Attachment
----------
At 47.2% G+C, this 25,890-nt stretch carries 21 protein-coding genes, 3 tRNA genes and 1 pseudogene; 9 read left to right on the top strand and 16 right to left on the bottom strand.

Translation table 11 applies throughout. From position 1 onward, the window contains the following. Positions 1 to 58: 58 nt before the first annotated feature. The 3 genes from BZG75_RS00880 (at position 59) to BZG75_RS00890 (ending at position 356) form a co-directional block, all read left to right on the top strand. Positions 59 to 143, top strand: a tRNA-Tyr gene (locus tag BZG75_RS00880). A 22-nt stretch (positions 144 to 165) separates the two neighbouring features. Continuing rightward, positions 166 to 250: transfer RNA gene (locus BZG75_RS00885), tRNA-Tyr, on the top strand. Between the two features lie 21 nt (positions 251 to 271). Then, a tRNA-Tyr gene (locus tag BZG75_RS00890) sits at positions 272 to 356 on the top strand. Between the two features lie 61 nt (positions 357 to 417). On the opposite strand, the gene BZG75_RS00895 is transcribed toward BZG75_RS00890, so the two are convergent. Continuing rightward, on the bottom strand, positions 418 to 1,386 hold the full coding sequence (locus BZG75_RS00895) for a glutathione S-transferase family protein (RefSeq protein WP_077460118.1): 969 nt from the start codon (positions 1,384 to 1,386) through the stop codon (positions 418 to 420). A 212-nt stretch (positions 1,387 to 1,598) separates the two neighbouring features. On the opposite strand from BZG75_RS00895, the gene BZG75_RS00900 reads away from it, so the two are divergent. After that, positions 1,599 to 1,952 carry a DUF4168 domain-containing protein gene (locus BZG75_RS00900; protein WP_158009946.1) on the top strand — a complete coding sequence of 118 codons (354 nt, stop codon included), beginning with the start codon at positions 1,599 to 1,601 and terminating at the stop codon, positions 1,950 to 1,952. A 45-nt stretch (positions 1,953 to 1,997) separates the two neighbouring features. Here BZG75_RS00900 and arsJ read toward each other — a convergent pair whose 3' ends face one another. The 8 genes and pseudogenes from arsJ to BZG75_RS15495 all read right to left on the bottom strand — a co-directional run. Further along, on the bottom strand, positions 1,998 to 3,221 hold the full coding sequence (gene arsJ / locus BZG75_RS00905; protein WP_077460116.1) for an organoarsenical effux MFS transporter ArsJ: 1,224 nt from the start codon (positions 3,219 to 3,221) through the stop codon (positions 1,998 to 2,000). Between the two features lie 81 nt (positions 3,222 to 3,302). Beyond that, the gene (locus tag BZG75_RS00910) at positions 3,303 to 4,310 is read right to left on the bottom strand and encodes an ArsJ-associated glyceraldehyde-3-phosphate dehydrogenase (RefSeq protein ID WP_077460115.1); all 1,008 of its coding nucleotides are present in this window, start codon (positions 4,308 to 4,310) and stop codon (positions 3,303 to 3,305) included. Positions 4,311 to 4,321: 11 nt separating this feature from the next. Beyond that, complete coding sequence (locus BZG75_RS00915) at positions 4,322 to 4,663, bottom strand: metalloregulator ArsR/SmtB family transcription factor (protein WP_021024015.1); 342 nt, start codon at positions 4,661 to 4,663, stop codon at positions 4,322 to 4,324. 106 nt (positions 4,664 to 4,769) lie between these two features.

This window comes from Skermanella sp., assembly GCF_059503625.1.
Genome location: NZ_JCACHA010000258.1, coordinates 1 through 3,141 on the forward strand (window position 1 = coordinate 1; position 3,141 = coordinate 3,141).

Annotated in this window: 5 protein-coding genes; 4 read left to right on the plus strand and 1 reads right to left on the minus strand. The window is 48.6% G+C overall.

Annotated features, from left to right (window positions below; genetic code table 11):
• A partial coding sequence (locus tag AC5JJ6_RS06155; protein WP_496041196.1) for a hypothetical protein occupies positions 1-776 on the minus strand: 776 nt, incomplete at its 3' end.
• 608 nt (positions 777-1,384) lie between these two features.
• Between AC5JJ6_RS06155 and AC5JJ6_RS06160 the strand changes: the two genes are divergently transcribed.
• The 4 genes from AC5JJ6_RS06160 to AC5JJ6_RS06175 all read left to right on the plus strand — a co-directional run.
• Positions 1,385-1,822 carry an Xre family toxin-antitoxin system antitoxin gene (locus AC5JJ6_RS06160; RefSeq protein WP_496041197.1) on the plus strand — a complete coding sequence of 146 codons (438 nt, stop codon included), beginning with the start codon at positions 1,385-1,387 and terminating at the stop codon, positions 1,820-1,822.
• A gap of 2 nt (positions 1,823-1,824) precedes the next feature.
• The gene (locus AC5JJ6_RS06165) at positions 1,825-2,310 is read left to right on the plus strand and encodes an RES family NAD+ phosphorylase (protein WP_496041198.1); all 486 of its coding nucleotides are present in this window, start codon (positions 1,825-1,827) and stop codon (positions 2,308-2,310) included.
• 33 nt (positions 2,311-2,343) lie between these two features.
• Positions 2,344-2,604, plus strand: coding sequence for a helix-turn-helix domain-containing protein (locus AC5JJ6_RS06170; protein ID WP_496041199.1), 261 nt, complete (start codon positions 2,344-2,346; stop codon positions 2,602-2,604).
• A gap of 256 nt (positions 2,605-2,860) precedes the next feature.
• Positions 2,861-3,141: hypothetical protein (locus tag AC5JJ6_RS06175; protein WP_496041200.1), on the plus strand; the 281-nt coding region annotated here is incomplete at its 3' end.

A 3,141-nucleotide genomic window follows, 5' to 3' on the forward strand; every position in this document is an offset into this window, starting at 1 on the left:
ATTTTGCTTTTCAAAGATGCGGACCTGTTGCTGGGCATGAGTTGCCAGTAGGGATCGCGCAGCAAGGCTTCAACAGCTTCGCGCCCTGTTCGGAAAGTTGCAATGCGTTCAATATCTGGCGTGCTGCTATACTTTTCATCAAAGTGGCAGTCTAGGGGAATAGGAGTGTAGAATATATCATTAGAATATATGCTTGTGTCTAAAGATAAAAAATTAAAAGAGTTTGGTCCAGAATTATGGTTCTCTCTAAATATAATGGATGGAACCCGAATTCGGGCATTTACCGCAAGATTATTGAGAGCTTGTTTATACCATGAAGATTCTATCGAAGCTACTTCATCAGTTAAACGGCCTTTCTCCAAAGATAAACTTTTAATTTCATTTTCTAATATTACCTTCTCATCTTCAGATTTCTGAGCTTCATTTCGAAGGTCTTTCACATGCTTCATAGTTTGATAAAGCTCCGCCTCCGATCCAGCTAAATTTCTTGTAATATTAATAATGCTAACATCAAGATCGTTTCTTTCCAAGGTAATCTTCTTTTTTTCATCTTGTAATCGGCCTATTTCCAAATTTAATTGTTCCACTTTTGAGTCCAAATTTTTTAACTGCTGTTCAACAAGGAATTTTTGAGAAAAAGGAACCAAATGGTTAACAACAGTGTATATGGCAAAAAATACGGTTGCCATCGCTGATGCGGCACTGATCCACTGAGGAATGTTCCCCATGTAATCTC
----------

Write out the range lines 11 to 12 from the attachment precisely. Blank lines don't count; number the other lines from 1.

• Positions 1,385-1,822 carry an Xre family toxin-antitoxin system antitoxin gene (locus AC5JJ6_RS06160; RefSeq protein WP_496041197.1) on the plus strand — a complete coding sequence of 146 codons (438 nt, stop codon included), beginning with the start codon at positions 1,385-1,387 and terminating at the stop codon, positions 1,820-1,822.
• A gap of 2 nt (positions 1,823-1,824) precedes the next feature.